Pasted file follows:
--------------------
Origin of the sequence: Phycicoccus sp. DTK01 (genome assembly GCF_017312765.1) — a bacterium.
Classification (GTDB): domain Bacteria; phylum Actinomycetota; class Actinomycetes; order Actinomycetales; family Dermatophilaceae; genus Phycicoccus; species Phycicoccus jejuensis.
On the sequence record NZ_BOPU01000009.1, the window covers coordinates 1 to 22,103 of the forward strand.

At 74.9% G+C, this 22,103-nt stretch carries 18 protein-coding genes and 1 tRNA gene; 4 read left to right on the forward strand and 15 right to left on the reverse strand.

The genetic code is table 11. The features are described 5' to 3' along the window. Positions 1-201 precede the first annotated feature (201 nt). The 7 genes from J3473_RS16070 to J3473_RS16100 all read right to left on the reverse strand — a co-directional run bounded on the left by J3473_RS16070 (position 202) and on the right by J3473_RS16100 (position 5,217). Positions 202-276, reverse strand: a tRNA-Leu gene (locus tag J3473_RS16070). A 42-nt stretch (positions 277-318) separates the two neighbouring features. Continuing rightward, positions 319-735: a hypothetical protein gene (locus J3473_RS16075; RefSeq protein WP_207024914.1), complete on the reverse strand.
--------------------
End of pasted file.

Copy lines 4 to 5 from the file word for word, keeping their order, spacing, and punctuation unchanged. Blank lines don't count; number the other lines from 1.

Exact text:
At 74.9% G+C, this 22,103-nt stretch carries 18 protein-coding genes and 1 tRNA gene; 4 read left to right on the forward strand and 15 right to left on the reverse strand.

The genetic code is table 11. The features are described 5' to 3' along the window. Positions 1-201 precede the first annotated feature (201 nt). The 7 genes from J3473_RS16070 to J3473_RS16100 all read right to left on the reverse strand — a co-directional run bounded on the left by J3473_RS16070 (position 202) and on the right by J3473_RS16100 (position 5,217). Positions 202-276, reverse strand: a tRNA-Leu gene (locus tag J3473_RS16070). A 42-nt stretch (positions 277-318) separates the two neighbouring features. Continuing rightward, positions 319-735: a hypothetical protein gene (locus J3473_RS16075; RefSeq protein WP_207024914.1), complete on the reverse strand.